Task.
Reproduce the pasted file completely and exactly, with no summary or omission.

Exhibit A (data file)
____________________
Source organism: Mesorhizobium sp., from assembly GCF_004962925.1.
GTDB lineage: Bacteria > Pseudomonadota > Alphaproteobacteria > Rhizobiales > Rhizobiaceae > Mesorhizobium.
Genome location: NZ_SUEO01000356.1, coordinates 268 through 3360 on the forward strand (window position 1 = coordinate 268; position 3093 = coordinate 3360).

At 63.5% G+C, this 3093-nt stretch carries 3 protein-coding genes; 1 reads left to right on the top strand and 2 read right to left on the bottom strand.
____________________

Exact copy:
Source organism: Mesorhizobium sp., from assembly GCF_004962925.1.
GTDB lineage: Bacteria > Pseudomonadota > Alphaproteobacteria > Rhizobiales > Rhizobiaceae > Mesorhizobium.
Genome location: NZ_SUEO01000356.1, coordinates 268 through 3360 on the forward strand (window position 1 = coordinate 268; position 3093 = coordinate 3360).

At 63.5% G+C, this 3093-nt stretch carries 3 protein-coding genes; 1 reads left to right on the top strand and 2 read right to left on the bottom strand.